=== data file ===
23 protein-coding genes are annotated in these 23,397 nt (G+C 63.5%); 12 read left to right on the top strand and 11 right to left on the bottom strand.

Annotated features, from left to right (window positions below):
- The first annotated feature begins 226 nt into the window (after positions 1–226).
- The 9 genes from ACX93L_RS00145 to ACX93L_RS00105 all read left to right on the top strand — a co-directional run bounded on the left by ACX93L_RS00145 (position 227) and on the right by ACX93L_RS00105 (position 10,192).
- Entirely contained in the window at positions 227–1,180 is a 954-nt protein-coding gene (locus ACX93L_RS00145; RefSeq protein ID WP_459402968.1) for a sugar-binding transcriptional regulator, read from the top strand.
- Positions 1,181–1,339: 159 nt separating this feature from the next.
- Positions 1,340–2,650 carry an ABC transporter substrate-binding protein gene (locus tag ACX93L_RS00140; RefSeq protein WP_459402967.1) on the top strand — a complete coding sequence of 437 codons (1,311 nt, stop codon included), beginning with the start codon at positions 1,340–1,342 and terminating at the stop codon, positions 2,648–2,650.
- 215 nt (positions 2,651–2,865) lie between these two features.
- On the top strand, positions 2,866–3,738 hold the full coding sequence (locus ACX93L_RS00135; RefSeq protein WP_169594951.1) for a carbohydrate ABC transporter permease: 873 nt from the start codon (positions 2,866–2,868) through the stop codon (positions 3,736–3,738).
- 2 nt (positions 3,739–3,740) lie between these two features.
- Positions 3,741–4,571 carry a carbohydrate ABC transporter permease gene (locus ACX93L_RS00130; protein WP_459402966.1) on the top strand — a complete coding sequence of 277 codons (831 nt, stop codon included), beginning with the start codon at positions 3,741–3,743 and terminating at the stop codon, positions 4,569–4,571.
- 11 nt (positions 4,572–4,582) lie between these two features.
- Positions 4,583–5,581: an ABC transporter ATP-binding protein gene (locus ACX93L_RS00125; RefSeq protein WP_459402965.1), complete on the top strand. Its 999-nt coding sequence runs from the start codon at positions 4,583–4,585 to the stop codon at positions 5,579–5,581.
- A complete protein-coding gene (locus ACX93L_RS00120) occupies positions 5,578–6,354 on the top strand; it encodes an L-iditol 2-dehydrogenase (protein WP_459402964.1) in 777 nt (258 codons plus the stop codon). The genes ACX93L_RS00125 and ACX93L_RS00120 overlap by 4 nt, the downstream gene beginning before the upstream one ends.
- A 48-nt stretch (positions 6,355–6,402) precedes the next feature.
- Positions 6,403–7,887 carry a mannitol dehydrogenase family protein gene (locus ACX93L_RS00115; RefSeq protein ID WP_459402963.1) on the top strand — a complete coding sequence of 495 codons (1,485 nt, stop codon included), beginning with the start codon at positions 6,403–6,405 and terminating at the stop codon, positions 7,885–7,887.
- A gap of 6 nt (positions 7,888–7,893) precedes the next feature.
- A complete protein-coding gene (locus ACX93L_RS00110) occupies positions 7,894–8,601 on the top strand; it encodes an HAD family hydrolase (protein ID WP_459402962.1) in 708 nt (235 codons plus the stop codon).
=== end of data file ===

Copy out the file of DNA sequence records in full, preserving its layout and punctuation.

23 protein-coding genes are annotated in these 23,397 nt (G+C 63.5%); 12 read left to right on the top strand and 11 right to left on the bottom strand.

Annotated features, from left to right (window positions below):
- The first annotated feature begins 226 nt into the window (after positions 1–226).
- The 9 genes from ACX93L_RS00145 to ACX93L_RS00105 all read left to right on the top strand — a co-directional run bounded on the left by ACX93L_RS00145 (position 227) and on the right by ACX93L_RS00105 (position 10,192).
- Entirely contained in the window at positions 227–1,180 is a 954-nt protein-coding gene (locus ACX93L_RS00145; RefSeq protein ID WP_459402968.1) for a sugar-binding transcriptional regulator, read from the top strand.
- Positions 1,181–1,339: 159 nt separating this feature from the next.
- Positions 1,340–2,650 carry an ABC transporter substrate-binding protein gene (locus tag ACX93L_RS00140; RefSeq protein WP_459402967.1) on the top strand — a complete coding sequence of 437 codons (1,311 nt, stop codon included), beginning with the start codon at positions 1,340–1,342 and terminating at the stop codon, positions 2,648–2,650.
- 215 nt (positions 2,651–2,865) lie between these two features.
- On the top strand, positions 2,866–3,738 hold the full coding sequence (locus ACX93L_RS00135; RefSeq protein WP_169594951.1) for a carbohydrate ABC transporter permease: 873 nt from the start codon (positions 2,866–2,868) through the stop codon (positions 3,736–3,738).
- 2 nt (positions 3,739–3,740) lie between these two features.
- Positions 3,741–4,571 carry a carbohydrate ABC transporter permease gene (locus ACX93L_RS00130; protein WP_459402966.1) on the top strand — a complete coding sequence of 277 codons (831 nt, stop codon included), beginning with the start codon at positions 3,741–3,743 and terminating at the stop codon, positions 4,569–4,571.
- 11 nt (positions 4,572–4,582) lie between these two features.
- Positions 4,583–5,581: an ABC transporter ATP-binding protein gene (locus ACX93L_RS00125; RefSeq protein WP_459402965.1), complete on the top strand. Its 999-nt coding sequence runs from the start codon at positions 4,583–4,585 to the stop codon at positions 5,579–5,581.
- A complete protein-coding gene (locus ACX93L_RS00120) occupies positions 5,578–6,354 on the top strand; it encodes an L-iditol 2-dehydrogenase (protein WP_459402964.1) in 777 nt (258 codons plus the stop codon). The genes ACX93L_RS00125 and ACX93L_RS00120 overlap by 4 nt, the downstream gene beginning before the upstream one ends.
- A 48-nt stretch (positions 6,355–6,402) precedes the next feature.
- Positions 6,403–7,887 carry a mannitol dehydrogenase family protein gene (locus ACX93L_RS00115; RefSeq protein ID WP_459402963.1) on the top strand — a complete coding sequence of 495 codons (1,485 nt, stop codon included), beginning with the start codon at positions 6,403–6,405 and terminating at the stop codon, positions 7,885–7,887.
- A gap of 6 nt (positions 7,888–7,893) precedes the next feature.
- A complete protein-coding gene (locus ACX93L_RS00110) occupies positions 7,894–8,601 on the top strand; it encodes an HAD family hydrolase (protein ID WP_459402962.1) in 708 nt (235 codons plus the stop codon).